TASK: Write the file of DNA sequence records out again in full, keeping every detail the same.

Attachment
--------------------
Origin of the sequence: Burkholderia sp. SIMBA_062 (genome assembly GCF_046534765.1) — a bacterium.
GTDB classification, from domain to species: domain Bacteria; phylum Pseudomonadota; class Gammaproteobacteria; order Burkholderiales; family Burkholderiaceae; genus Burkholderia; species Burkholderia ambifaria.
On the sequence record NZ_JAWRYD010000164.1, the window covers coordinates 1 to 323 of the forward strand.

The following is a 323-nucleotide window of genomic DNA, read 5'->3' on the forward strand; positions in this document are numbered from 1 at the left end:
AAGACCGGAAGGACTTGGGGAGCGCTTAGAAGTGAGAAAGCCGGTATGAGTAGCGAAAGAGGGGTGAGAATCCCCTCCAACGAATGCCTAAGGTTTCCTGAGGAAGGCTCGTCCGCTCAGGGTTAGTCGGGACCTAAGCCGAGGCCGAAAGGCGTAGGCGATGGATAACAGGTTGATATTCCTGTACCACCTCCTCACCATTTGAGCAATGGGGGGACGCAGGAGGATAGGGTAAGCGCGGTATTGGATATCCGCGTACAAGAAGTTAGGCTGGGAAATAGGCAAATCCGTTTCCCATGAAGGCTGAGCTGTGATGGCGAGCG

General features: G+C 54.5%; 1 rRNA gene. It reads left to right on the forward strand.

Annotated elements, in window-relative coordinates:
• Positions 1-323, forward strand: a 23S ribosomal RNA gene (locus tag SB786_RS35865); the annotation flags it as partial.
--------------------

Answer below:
Origin of the sequence: Burkholderia sp. SIMBA_062 (genome assembly GCF_046534765.1) — a bacterium.
GTDB classification, from domain to species: domain Bacteria; phylum Pseudomonadota; class Gammaproteobacteria; order Burkholderiales; family Burkholderiaceae; genus Burkholderia; species Burkholderia ambifaria.
On the sequence record NZ_JAWRYD010000164.1, the window covers coordinates 1 to 323 of the forward strand.

The following is a 323-nucleotide window of genomic DNA, read 5'->3' on the forward strand; positions in this document are numbered from 1 at the left end:
AAGACCGGAAGGACTTGGGGAGCGCTTAGAAGTGAGAAAGCCGGTATGAGTAGCGAAAGAGGGGTGAGAATCCCCTCCAACGAATGCCTAAGGTTTCCTGAGGAAGGCTCGTCCGCTCAGGGTTAGTCGGGACCTAAGCCGAGGCCGAAAGGCGTAGGCGATGGATAACAGGTTGATATTCCTGTACCACCTCCTCACCATTTGAGCAATGGGGGGACGCAGGAGGATAGGGTAAGCGCGGTATTGGATATCCGCGTACAAGAAGTTAGGCTGGGAAATAGGCAAATCCGTTTCCCATGAAGGCTGAGCTGTGATGGCGAGCG

General features: G+C 54.5%; 1 rRNA gene. It reads left to right on the forward strand.

Annotated elements, in window-relative coordinates:
• Positions 1-323, forward strand: a 23S ribosomal RNA gene (locus tag SB786_RS35865); the annotation flags it as partial.